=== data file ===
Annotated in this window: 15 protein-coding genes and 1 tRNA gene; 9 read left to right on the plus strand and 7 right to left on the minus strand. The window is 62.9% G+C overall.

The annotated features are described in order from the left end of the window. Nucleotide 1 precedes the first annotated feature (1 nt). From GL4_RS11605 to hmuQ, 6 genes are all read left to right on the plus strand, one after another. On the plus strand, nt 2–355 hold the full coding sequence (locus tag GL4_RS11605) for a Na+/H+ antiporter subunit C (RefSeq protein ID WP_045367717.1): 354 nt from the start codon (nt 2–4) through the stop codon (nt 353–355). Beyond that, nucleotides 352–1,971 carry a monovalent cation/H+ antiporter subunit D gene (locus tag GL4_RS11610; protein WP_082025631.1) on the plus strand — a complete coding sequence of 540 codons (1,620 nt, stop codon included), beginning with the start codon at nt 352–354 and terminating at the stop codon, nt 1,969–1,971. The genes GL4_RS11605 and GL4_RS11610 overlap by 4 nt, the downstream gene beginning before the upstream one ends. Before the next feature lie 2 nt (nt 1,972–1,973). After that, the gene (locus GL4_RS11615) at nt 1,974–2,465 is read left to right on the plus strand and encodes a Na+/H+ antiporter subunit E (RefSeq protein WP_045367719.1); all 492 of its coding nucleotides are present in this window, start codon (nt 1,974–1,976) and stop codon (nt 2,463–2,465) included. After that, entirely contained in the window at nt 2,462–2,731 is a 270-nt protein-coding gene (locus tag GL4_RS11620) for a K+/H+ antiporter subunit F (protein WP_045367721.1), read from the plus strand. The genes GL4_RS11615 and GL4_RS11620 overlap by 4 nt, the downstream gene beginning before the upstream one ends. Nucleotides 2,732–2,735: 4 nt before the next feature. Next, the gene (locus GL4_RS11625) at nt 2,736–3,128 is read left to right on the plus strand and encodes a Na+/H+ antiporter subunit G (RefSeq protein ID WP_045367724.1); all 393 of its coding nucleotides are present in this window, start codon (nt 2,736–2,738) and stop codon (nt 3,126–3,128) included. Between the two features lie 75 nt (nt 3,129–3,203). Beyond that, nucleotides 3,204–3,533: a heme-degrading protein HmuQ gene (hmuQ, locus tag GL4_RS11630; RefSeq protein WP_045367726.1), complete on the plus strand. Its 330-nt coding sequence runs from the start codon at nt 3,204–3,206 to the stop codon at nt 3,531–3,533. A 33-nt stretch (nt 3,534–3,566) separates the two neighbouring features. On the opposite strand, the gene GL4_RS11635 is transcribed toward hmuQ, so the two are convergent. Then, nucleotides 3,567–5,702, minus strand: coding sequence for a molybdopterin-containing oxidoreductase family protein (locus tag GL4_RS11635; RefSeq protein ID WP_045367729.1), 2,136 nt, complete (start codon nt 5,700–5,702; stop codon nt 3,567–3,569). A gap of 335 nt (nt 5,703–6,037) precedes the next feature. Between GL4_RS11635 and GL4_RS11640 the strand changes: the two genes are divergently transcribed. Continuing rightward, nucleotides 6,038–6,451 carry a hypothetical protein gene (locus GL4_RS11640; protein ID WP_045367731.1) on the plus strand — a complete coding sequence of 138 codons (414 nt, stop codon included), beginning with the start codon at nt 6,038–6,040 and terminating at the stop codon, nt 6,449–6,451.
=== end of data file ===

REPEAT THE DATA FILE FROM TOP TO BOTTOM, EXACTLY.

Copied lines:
Annotated in this window: 15 protein-coding genes and 1 tRNA gene; 9 read left to right on the plus strand and 7 right to left on the minus strand. The window is 62.9% G+C overall.

The annotated features are described in order from the left end of the window. Nucleotide 1 precedes the first annotated feature (1 nt). From GL4_RS11605 to hmuQ, 6 genes are all read left to right on the plus strand, one after another. On the plus strand, nt 2–355 hold the full coding sequence (locus tag GL4_RS11605) for a Na+/H+ antiporter subunit C (RefSeq protein ID WP_045367717.1): 354 nt from the start codon (nt 2–4) through the stop codon (nt 353–355). Beyond that, nucleotides 352–1,971 carry a monovalent cation/H+ antiporter subunit D gene (locus tag GL4_RS11610; protein WP_082025631.1) on the plus strand — a complete coding sequence of 540 codons (1,620 nt, stop codon included), beginning with the start codon at nt 352–354 and terminating at the stop codon, nt 1,969–1,971. The genes GL4_RS11605 and GL4_RS11610 overlap by 4 nt, the downstream gene beginning before the upstream one ends. Before the next feature lie 2 nt (nt 1,972–1,973). After that, the gene (locus GL4_RS11615) at nt 1,974–2,465 is read left to right on the plus strand and encodes a Na+/H+ antiporter subunit E (RefSeq protein WP_045367719.1); all 492 of its coding nucleotides are present in this window, start codon (nt 1,974–1,976) and stop codon (nt 2,463–2,465) included. After that, entirely contained in the window at nt 2,462–2,731 is a 270-nt protein-coding gene (locus tag GL4_RS11620) for a K+/H+ antiporter subunit F (protein WP_045367721.1), read from the plus strand. The genes GL4_RS11615 and GL4_RS11620 overlap by 4 nt, the downstream gene beginning before the upstream one ends. Nucleotides 2,732–2,735: 4 nt before the next feature. Next, the gene (locus GL4_RS11625) at nt 2,736–3,128 is read left to right on the plus strand and encodes a Na+/H+ antiporter subunit G (RefSeq protein ID WP_045367724.1); all 393 of its coding nucleotides are present in this window, start codon (nt 2,736–2,738) and stop codon (nt 3,126–3,128) included. Between the two features lie 75 nt (nt 3,129–3,203). Beyond that, nucleotides 3,204–3,533: a heme-degrading protein HmuQ gene (hmuQ, locus tag GL4_RS11630; RefSeq protein WP_045367726.1), complete on the plus strand. Its 330-nt coding sequence runs from the start codon at nt 3,204–3,206 to the stop codon at nt 3,531–3,533. A 33-nt stretch (nt 3,534–3,566) separates the two neighbouring features. On the opposite strand, the gene GL4_RS11635 is transcribed toward hmuQ, so the two are convergent. Then, nucleotides 3,567–5,702, minus strand: coding sequence for a molybdopterin-containing oxidoreductase family protein (locus tag GL4_RS11635; RefSeq protein ID WP_045367729.1), 2,136 nt, complete (start codon nt 5,700–5,702; stop codon nt 3,567–3,569). A gap of 335 nt (nt 5,703–6,037) precedes the next feature. Between GL4_RS11635 and GL4_RS11640 the strand changes: the two genes are divergently transcribed. Continuing rightward, nucleotides 6,038–6,451 carry a hypothetical protein gene (locus GL4_RS11640; protein ID WP_045367731.1) on the plus strand — a complete coding sequence of 138 codons (414 nt, stop codon included), beginning with the start codon at nt 6,038–6,040 and terminating at the stop codon, nt 6,449–6,451.